1911 Encyclopædia Britannica/Godkin, Edwin Lawrence

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GODKIN, EDWIN LAWRENCE (1831-1902), American publicist, was born in Moyne, county Wicklow, Ireland, on the 2nd of October 1831. His father, James Godkin, was a Presbyterian minister and a journalist, and the son, after graduating in 1851 at Queen's College, Belfast, and studying law in London, was in 1853-1855 war correspondent for the London Daily News in Turkey and Russia, being present at the capture of Sevastopol, and late in 1856 went to America and wrote letters to the same journal, giving his impressions of a tour of the southern states of the American Union. He studied law in New York City, was admitted to the bar in 1859, travelled in Europe in 1860-1862, wrote for the London News and the New York Times in 1862-1865, and in 1865 founded in New York City the Nation, a weekly projected by him long before, for which Charles Eliot Norton gained friends in Boston and James Miller McKim (1810-1874) in Philadelphia, and which Godkin edited until the end of the year 1899. In 1881 he sold the Nation to the New York Evening Post, and became an associate editor of the Post, of which he was editor-in-chief in 1883-1899, succeeding Carl Schurz. In the 'eighties he engaged in a controversy with Goldwin Smith over the Irish question. Under his leadership the Post broke with the Republican party in the presidential campaign of 1884, when Godkin's opposition to Blaine did much to create the so-called Mugwump party (see Mugwump), and his organ became thoroughly independent, as was seen when it attacked the Venezuelan policy of President Cleveland, who had in so many ways approximated the ideal of the Post and Nation. He consistently advocated currency reform, the gold basis, a tariff for revenue only, and civil service reform, rendering the greatest aid to the last cause. His attacks on Tammany Hall were so frequent and so virulent that in 1894 he was sued for libel because of biographical sketches of certain leaders in that organization — cases which never came up for trial. His opposition to the war with Spain and to imperialism was able and forcible. He retired from his editorial duties on the 3oth of December 1899, and sketched his career in the Evening Post of that date. Although he recovered from a severe apoplectic stroke early in 1900, his health was shattered, and he died in Greenway, Devonshire, England, on the 2ist of May 1902. Godkin shaped the lofty and independent policy of the Post and the Nation, which had a small but influential and intellectual class of readers. But as editor he had none of the personal magnetism of Greeley, for instance, and his superiority to the influence of popular feeling made Charles Dudley Warner style the Nation the “weekly judgment day.” He was an economist of the school of Mill, urged the necessity of the abstraction called “economic man,” and insisted that socialism put in practice would not improve social and economic conditions in general. In politics he was an enemy of sentimentalism and loose theories in government. He published A History of Hungary, A.D. 300-1850 (1856), Government (1871, in the American Science Series), Reflections and Comments (1895), Problems of Modern Democracy (1896) and Unforeseen Tendencies of Democracy (1898).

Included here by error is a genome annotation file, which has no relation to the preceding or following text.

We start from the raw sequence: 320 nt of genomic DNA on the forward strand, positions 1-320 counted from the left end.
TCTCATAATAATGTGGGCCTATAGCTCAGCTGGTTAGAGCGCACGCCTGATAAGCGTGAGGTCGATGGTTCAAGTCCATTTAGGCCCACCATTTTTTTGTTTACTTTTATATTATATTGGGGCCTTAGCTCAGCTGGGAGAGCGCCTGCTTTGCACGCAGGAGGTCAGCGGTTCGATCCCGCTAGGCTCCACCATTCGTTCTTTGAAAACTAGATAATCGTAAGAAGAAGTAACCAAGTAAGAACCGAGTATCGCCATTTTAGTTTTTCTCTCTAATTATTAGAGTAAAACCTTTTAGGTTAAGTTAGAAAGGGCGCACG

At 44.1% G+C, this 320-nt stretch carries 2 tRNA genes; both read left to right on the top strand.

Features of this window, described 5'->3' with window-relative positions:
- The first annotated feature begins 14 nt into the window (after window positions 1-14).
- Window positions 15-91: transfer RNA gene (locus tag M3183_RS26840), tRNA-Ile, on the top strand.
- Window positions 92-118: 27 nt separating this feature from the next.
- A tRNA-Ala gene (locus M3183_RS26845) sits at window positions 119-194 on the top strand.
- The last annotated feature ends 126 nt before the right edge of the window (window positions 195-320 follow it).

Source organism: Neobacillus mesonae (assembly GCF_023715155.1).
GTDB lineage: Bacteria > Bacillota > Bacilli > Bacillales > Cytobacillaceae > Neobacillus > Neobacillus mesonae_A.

See Life and Letters of E. L. Godkin, edited by Rollo Ogden (2 vols., New York, 1907).